Petals and Thorns

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It’s May! Yay! Those April showers certainly have brought the flowers and with them the blackberry  bushes. I have a love/hate relationship with those vines. Yes, they do provide the most wonderful berries in which I will gather and devour along my morning walk in the next few weeks. Those same vines are viciously cruel, leaving me looking as if I was dropped into a pit of wet and angry feral cats. It does not matter how careful you are, those beastly thorns will find the most vulnerable unprotected patch of skin to torture.

When we purchased our property two years ago it was wildly overgrown, there are still areas on our five acres that we have yet to set foot on. It’s been a battle with hedge clippers and a lawn mower but I am gaining ground. I am using all the tools I possess to claim my land and my future. Along with the multitude of scratches, cuts, and painful thorns embedded in my tender flesh are the lovely hidden surprises uncovered as I subdue my little plot of earth. Yesterday my prize was a tiny purple flower standing defiantly lovely in contrast to it’s prickly confinement. This kind of beauty is what compels me forward despite the pain I might endure.

Farmlife, as in all life is, is full of these moments where joy and pain walk hand in hand.  Last month we watched as one egg out of twenty miraculously hatched after 46 days of not so patient watching on my behalf. I had finally given up and decided to discard the last two eggs from the nest when I heard peeping coming from one of the eggs. I rushed to replace the egg to the nest before it’s mama returned and the next morning I was rewarded with the smallest little fluff of yellow I had ever seen. Joy! My hope fulfilled!     I made the decision to leave the duckling and entrust it to the faithful duck who had set there so long for this little lone survivor to hatch. I returned to find it’s tiny form cold and lifeless on the ground, it appeared to unsuccessfully follow it’s mother outside the shelter. Death and loss is always painful, even a tiny duckling not fully one day old can have an impact on one’s heart. Life can be brutal as well as beautiful.

It wasn’t even a full week later that another lone survivor duckling hatched , this time from our incubator. We had started with ten eggs but only four started developing. I had  begun to lose hope when a mistake on our sensor placement caused the temperature to rise higher than it should. Against the odds, this little one made it and the joy of this triumph was made just a little sweeter in contrast to the dismay I felt earlier in the week. Trials, pain, disappointments and such are the black lines in a painting that define and enhance the colors of our life. Hope and patience to wait for beauty in the midst of pain and loss is the intrinsic nature of a farmer. It takes faith to place those costly, diligently thought out seeds in the ground and wait for the fruit of their labor. So many factors are out of our control and yet there is no victory in life without taking risk and doing the hard work. Our labor may be painful and the risk come with a cost but we will not gain anything of true value without it.

I may be tenderly typing this entry with sore, berry bush thrashed hands but; I do have a renewed passion and gratitude for my life and that my friends is worth it.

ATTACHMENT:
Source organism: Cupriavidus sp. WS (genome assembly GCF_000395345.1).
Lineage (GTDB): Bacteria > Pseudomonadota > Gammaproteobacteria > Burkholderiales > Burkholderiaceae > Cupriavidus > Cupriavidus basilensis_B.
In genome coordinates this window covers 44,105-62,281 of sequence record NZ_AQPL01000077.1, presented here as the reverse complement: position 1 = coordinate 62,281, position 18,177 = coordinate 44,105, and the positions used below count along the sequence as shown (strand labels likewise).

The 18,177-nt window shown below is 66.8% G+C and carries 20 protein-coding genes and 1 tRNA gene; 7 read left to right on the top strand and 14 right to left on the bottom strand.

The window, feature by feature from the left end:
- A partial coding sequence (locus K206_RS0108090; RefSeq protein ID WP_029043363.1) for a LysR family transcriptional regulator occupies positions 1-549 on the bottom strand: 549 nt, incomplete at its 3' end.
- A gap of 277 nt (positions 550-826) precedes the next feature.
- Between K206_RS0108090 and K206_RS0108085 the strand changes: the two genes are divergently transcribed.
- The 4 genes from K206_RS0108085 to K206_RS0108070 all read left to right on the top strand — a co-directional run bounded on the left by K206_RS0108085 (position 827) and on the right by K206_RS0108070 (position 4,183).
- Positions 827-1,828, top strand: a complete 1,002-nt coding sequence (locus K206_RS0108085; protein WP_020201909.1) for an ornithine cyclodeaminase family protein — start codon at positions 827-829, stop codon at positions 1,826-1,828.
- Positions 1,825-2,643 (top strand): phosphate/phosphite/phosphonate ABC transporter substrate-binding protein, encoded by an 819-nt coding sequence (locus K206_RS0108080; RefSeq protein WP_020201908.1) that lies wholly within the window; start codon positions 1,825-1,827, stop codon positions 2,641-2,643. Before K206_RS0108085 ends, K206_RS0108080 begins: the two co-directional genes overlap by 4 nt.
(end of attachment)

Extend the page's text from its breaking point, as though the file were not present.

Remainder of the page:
New You, New Do

I am probably quite similar to a most women in the way I have not made taking care of myself a priority. I suppose we convince ourselves of our need to be somewhere else or to do something perceived more important; these ideas often takes precedence over caring for our physical and mental needs. I have been married for 31 years, raised three children, homeschooled, worked in a busy church office and participated in ministry most my adult life; I have been running at full speed for as long as I can remember. A person can only neglect themselves for so long before it takes a heavy toll. I made excuses for myself and allowed myself to believe I would get all those bad habits under control “someday” when life slowed down.

Five years ago we left California and moved to a rural county in Western Washington; my life seemed to go from 100 miles per hour to 10. It took a couple years to find the right property to build our future on, but we finally found the right place. I was in the place I had dreamed of for years surrounded by so much blessing; however I felt hopeless inside. I had no solid reason to feel this way so, I reasoned my emotions on hormones or pre-menopause symptoms. I was doing active hard physical work on the farm but I kept gaining more and more weight. I was exhausted , and depressed. I would look in the mirror and not recognize myself, I felt lost and trapped in a foreign body and mind. It is a frightening feeling to be so disconnected with your own self, but I worked really hard to portray my old self.

Fortunately, I asked my husband to make me an appointment with a new naturopathic Dr. in our area. Dr. Taylor found me to be low in vitamin D, a low thyroid production and obese. I faced the facts head on and embraced a new diet, began taking a thyroid replacement and vitamin D supplements. Within two weeks I began to feel hopeful again, as if someone opened the window of my mind and let the sunshine in. I share my personal story to encourage anyone who may be struggling with symptoms like mine to not put off taking care of yourself. I am so thankful to look to the future with a healthy mind and body so I can enjoy living on my little farm with  hope and joy. I even decided to ditch the muck boots and work clothes for the day to get a a new hair style. Sometimes the best thing we can do for our families and our farm is to do the best thing for ourselves.